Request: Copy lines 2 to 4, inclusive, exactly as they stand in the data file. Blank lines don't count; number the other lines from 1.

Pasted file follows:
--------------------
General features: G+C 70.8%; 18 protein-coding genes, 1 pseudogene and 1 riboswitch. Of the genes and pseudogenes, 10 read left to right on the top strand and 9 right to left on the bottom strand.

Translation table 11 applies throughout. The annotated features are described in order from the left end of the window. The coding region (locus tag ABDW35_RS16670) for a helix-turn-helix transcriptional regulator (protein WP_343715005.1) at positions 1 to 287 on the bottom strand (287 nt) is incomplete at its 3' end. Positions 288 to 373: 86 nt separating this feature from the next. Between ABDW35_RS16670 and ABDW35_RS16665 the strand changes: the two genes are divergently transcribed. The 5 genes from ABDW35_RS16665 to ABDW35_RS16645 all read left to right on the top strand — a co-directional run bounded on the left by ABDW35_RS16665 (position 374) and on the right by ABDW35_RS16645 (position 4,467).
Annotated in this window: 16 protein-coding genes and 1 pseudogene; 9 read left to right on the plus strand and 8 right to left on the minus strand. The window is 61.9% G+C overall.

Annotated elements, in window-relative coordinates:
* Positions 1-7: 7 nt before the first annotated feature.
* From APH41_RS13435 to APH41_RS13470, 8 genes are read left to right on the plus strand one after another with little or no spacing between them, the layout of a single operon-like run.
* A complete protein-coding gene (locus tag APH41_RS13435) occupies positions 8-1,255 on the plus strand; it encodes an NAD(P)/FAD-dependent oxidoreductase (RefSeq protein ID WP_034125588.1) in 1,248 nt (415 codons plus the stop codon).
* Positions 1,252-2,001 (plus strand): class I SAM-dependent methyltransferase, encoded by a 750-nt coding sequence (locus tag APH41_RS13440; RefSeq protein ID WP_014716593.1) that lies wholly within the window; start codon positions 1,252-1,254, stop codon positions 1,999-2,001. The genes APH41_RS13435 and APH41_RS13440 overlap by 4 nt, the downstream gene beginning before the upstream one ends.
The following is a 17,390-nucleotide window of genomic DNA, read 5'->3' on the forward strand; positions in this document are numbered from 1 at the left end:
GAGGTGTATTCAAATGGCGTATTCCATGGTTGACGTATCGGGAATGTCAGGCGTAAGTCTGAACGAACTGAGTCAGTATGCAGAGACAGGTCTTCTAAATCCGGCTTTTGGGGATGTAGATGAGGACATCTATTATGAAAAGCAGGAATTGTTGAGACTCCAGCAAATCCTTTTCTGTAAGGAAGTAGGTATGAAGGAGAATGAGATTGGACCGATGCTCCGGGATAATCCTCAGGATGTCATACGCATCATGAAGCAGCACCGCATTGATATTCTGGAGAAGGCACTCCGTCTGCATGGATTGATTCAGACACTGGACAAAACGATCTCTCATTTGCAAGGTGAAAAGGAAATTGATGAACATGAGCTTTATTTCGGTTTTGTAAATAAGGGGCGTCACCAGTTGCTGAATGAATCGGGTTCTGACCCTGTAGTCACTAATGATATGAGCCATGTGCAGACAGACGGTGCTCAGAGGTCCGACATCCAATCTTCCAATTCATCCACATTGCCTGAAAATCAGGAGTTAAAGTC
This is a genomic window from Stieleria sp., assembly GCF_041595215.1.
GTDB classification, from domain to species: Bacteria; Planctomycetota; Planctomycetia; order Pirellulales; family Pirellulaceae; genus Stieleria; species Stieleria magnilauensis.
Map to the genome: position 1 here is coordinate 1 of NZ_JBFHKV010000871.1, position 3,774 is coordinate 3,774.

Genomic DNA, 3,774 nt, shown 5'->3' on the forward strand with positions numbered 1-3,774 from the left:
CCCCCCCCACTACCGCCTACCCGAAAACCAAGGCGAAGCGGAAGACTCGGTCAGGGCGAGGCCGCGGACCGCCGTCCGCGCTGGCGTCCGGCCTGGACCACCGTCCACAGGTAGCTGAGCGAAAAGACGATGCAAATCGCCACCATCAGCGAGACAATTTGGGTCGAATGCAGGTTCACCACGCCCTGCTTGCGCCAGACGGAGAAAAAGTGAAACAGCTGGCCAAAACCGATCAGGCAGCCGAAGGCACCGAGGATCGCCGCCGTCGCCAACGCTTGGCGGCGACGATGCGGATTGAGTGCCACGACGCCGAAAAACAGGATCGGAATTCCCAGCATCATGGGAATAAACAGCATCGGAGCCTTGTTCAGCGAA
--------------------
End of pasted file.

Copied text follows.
Translation table 11 applies throughout. The annotated features are described in order from the left end of the window. The coding region (locus tag ABDW35_RS16670) for a helix-turn-helix transcriptional regulator (protein WP_343715005.1) at positions 1 to 287 on the bottom strand (287 nt) is incomplete at its 3' end. Positions 288 to 373: 86 nt separating this feature from the next. Between ABDW35_RS16670 and ABDW35_RS16665 the strand changes: the two genes are divergently transcribed. The 5 genes from ABDW35_RS16665 to ABDW35_RS16645 all read left to right on the top strand — a co-directional run bounded on the left by ABDW35_RS16665 (position 374) and on the right by ABDW35_RS16645 (position 4,467).
Annotated in this window: 16 protein-coding genes and 1 pseudogene; 9 read left to right on the plus strand and 8 right to left on the minus strand. The window is 61.9% G+C overall.

Annotated elements, in window-relative coordinates: